On 2014-03-07 21:15, John-Mark Gurney wrote:
> Xin Li wrote this message on Fri, Mar 07, 2014 at 16:43 -0800:
>> Hash: SHA512
>> On 03/07/14 15:07, John-Mark Gurney wrote:
>>> Allan Jude wrote this message on Fri, Mar 07, 2014 at 17:53 -0500:
>>>> On 2014-03-07 17:06, Xin Li wrote:
>>>>> Hi,
>>>>> On 03/07/14 13:52, A.J. Kehoe IV (Nanoman) wrote:
>>>>>> Allan Jude wrote:
>>>>>>> On 2014-03-07 11:13, A.J. Kehoe IV (Nanoman) wrote:
>>>>>>>> Allan Jude wrote:
>>>>>>>> [...]
>>>>>>>>> Honestly, my use case is just silently upgrading the
>>>>>>>>> strength of the hashing algorithm (when combined with
>>>>>>>>> my other feature request). Updating my bcrypt hashes
>>>>>>>>> from $2a$04$ to $2b$12$ or something. Same applies for
>>>>>>>>> the default sha512, maybe I want to update to
>>>>>>>>> rounds=15000
>>>>>>>> Like this?
>>>>>>>> http://www.freebsd.org/cgi/query-pr.cgi?pr=182518
>>>>>>>> Request for comments:
>>>>>>>> http://docs.freebsd.org/cgi/mid.cgi?20140106205156.GD4903
>> This looks like what we wanted. In the feedback you talked about
>>>>>>> some changes to your patch required to make it work, is
>>>>>>> there any progress on those?
>>>>>> Derek's patches worked perfectly for our needs, but we're the
>>>>>> sort of people who use vipw and our own utilities for user
>>>>>> management. It wasn't until later that we discovered at least
>>>>>> one other file would need patching to satisfy everyone.  We
>>>>>> didn't want to employ the same copy-pasta method, so we asked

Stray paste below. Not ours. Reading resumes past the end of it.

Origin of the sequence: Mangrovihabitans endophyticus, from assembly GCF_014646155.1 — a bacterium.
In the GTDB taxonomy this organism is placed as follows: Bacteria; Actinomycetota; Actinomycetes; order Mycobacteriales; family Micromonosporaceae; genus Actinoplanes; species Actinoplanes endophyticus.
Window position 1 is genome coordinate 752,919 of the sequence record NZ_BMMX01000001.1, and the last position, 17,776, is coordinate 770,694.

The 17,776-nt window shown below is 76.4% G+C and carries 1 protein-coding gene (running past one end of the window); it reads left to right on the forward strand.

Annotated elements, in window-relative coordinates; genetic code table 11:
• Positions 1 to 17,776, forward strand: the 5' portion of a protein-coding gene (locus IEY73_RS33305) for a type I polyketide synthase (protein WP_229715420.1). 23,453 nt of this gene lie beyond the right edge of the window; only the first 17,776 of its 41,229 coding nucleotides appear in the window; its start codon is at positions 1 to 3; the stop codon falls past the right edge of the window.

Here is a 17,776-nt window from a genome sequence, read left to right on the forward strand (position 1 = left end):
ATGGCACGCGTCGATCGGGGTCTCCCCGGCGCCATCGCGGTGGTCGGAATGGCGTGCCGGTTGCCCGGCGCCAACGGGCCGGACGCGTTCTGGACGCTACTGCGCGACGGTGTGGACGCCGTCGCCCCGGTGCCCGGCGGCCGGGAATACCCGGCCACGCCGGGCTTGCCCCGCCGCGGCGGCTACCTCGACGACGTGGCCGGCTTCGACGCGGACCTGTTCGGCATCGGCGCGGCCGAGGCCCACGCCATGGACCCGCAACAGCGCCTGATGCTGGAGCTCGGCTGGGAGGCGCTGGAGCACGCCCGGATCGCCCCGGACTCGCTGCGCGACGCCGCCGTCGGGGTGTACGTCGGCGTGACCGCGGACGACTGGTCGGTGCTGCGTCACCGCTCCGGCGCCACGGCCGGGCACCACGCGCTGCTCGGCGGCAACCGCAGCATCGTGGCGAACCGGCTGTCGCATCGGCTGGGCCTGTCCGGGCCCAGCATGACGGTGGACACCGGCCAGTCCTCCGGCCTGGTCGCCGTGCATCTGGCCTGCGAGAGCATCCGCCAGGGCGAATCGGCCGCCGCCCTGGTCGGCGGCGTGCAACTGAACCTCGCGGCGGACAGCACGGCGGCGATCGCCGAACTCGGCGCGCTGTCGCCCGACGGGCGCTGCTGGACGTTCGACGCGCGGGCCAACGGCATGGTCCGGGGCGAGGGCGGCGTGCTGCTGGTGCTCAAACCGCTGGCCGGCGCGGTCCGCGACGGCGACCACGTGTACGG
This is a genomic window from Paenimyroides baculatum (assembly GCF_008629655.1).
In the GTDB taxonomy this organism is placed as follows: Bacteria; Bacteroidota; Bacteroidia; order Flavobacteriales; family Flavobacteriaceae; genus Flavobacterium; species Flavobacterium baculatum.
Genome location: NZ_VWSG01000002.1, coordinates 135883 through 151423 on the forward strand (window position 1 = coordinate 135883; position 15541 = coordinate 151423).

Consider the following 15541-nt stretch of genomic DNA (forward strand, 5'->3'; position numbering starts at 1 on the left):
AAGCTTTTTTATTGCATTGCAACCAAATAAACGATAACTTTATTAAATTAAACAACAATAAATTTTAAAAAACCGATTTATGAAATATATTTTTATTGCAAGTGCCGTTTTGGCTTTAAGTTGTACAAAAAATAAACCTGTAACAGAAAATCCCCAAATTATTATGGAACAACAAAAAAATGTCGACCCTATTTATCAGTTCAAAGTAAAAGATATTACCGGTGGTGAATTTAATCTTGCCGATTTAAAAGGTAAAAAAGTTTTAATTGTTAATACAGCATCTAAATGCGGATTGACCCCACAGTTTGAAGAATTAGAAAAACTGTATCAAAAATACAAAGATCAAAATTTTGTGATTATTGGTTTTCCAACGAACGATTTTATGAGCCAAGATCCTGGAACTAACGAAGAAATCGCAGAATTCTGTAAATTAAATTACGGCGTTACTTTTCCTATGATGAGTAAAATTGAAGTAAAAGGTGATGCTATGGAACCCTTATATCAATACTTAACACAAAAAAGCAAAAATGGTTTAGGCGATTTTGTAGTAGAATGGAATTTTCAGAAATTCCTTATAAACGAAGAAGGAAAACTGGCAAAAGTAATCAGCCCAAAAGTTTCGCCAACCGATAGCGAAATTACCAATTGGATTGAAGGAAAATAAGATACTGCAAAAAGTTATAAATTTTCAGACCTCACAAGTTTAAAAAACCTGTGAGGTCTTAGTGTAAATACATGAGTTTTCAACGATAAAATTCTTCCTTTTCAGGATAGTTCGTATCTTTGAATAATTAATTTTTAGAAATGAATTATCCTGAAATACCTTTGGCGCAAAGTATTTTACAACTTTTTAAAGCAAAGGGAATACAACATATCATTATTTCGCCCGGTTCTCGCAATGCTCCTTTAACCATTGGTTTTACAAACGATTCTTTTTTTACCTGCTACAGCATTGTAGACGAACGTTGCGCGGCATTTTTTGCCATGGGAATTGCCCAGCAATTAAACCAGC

>>>>>> for feedback about our proposed alternative.
>>>>>> secteam@, do you have any comments?  Before we put any more
>>>>>> work into this, we want to be sure that our proposal is an
>>>>>> acceptable one.
>>>>> Did you mean adding rounds capability, or transparent upgrade
>>>>> of crypt() algorithms, or both?
>>>> There are 2 separate but related threads
>>>> 1) specify rounds for crypt()
>>>> 2) transparent upgrade of crypt() algo (or more likely just
>>>> number of rounds)
>>> Can't the two be merged...  where 2 becomes a flag in login.conf
>>> instead of an algo fetch, and then if it's true, it does the algo
>>> fetch from 1?
>>> I really would like us to get 1 in, and then on boot dynamicly
>>> adjust the number of rounds depending upon CPU usage... obviously,
>>> a flag will adjust how long/many rounds the admin wants, but it
>>> would allow an automatic increase in security as faster CPUs are
>>> used...
>> Or by the installer/a tool that gets run when doing
>> mergemaster/etcupdate/freebsd-update: it's rare that CPU gets faster
>> after installation, and we can probably just write in the
>> configuration anyway?
> It's just easier to throw something into /etc/rc.d w/ an enable/disable
> switch than it is to update one/all of those tools to do it...  If you
> update only one, then the users of the other tools won't get the benefit..
> Or someone forgets to update the other tool...  or we could detect that
> the CPU is the same, and keep the previous results...
>> Personally I'm not a big fan of making it something that changes over
>> time: the attacker may do offline attacker than doing it on the victim
>> system that revealed the salted hashes, so how fast the system CPU
>> runs doesn't really matter, except for how long a system administrator
>> is willing to have the user to wait.
> This is my point, there is currently the default number of rounds which